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The phrase “tour de force” could have been invented for this audacious novel.

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Four men who meet as college roommates move to New York and spend the next three decades gaining renown in their professions—as an architect, painter, actor and lawyer—and struggling with demons in their intertwined personal lives.

Yanagihara (The People in the Trees, 2013) takes the still-bold leap of writing about characters who don’t share her background; in addition to being male, JB is African-American, Malcolm has a black father and white mother, Willem is white, and “Jude’s race was undetermined”—deserted at birth, he was raised in a monastery and had an unspeakably traumatic childhood that’s revealed slowly over the course of the book. Two of them are gay, one straight and one bisexual. There isn’t a single significant female character, and for a long novel, there isn’t much plot. There aren’t even many markers of what’s happening in the outside world; Jude moves to a loft in SoHo as a young man, but we don’t see the neighborhood change from gritty artists’ enclave to glitzy tourist destination. What we get instead is an intensely interior look at the friends’ psyches and relationships, and it’s utterly enthralling. The four men think about work and creativity and success and failure; they cook for each other, compete with each other and jostle for each other’s affection. JB bases his entire artistic career on painting portraits of his friends, while Malcolm takes care of them by designing their apartments and houses. When Jude, as an adult, is adopted by his favorite Harvard law professor, his friends join him for Thanksgiving in Cambridge every year. And when Willem becomes a movie star, they all bask in his glow. Eventually, the tone darkens and the story narrows to focus on Jude as the pain of his past cuts deep into his carefully constructed life.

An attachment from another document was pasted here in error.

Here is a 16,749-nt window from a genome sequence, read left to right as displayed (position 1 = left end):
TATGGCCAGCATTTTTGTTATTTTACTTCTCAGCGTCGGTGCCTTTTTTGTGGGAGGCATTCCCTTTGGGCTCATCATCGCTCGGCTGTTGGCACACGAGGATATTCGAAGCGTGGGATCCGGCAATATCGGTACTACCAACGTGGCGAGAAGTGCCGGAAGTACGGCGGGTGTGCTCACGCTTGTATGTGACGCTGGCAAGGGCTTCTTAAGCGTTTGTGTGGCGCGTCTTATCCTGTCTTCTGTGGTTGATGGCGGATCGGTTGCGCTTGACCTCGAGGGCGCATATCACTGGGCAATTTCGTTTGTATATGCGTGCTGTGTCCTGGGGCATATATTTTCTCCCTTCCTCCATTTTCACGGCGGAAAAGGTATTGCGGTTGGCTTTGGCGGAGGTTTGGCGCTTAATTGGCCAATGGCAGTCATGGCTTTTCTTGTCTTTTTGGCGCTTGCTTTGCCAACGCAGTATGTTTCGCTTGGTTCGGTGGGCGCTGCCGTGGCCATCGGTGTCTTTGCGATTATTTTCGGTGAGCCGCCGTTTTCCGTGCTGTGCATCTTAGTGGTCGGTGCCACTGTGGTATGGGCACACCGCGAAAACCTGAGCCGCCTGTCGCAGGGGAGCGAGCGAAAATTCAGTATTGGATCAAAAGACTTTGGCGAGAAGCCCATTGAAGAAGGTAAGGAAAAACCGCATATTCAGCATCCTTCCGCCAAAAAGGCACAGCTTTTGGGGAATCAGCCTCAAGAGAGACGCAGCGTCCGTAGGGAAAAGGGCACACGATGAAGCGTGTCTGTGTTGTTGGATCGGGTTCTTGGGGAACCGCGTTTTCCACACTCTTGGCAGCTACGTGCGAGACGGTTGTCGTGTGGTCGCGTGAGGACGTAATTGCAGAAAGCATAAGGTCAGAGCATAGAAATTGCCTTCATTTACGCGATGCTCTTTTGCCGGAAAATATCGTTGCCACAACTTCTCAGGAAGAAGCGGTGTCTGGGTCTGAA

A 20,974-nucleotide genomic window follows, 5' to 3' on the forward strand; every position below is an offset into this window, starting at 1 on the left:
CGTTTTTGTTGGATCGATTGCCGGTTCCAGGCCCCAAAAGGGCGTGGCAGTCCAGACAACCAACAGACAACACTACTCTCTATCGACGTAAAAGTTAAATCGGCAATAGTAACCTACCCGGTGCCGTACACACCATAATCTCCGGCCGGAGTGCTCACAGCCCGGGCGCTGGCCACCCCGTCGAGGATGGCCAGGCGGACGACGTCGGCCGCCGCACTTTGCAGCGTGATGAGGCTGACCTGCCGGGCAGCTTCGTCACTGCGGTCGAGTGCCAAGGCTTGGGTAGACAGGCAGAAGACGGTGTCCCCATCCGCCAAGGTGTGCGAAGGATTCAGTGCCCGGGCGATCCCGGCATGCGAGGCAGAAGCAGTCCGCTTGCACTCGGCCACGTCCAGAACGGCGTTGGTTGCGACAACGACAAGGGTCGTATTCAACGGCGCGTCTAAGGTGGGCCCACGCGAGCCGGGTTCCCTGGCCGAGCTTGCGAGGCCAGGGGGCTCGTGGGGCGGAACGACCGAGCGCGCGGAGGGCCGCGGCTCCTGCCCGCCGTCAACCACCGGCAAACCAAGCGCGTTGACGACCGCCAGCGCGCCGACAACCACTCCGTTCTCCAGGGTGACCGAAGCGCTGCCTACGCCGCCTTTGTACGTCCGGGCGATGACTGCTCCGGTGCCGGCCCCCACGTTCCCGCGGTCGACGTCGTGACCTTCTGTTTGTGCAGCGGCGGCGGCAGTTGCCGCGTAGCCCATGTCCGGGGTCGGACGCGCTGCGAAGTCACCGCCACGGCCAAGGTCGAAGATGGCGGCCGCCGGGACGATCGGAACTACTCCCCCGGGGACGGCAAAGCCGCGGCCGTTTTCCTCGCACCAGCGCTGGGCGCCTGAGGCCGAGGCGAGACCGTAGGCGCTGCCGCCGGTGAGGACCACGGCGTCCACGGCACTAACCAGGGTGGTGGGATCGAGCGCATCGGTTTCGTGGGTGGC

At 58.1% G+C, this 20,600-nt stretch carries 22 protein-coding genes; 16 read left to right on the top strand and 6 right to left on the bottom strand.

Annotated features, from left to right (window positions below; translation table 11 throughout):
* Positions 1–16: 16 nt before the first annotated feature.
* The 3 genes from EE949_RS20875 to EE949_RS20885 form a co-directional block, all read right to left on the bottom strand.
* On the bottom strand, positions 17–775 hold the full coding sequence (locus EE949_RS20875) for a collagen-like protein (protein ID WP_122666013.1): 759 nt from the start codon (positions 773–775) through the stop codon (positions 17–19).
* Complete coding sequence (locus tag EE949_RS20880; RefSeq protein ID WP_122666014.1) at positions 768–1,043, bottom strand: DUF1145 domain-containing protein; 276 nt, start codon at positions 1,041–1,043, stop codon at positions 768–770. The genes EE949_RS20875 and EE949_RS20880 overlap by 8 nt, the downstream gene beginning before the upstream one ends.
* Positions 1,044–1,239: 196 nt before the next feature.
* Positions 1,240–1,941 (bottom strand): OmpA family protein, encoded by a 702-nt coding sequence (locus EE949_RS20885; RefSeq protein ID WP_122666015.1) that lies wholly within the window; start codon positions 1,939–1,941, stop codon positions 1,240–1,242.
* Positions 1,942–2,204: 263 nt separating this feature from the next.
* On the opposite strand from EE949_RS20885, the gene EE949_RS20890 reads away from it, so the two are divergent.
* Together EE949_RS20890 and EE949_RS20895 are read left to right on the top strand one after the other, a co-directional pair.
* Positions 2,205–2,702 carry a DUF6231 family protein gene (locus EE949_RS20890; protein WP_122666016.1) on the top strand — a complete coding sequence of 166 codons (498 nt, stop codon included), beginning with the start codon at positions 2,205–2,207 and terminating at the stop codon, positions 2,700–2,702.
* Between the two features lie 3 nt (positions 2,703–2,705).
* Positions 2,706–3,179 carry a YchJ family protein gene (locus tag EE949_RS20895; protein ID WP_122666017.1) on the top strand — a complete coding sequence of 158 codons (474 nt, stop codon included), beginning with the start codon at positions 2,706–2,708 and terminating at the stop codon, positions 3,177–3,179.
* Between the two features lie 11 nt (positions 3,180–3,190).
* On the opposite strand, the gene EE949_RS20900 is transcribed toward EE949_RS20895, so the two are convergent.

The phrase “tour de force” could have been invented for this audacious novel.

Pub Date: March 10, 2015

ISBN: 978-0-385-53925-8

Page Count: 720

Publisher: Doubleday

Review Posted Online: Dec. 22, 2014

Kirkus Reviews Issue: Jan. 1, 2015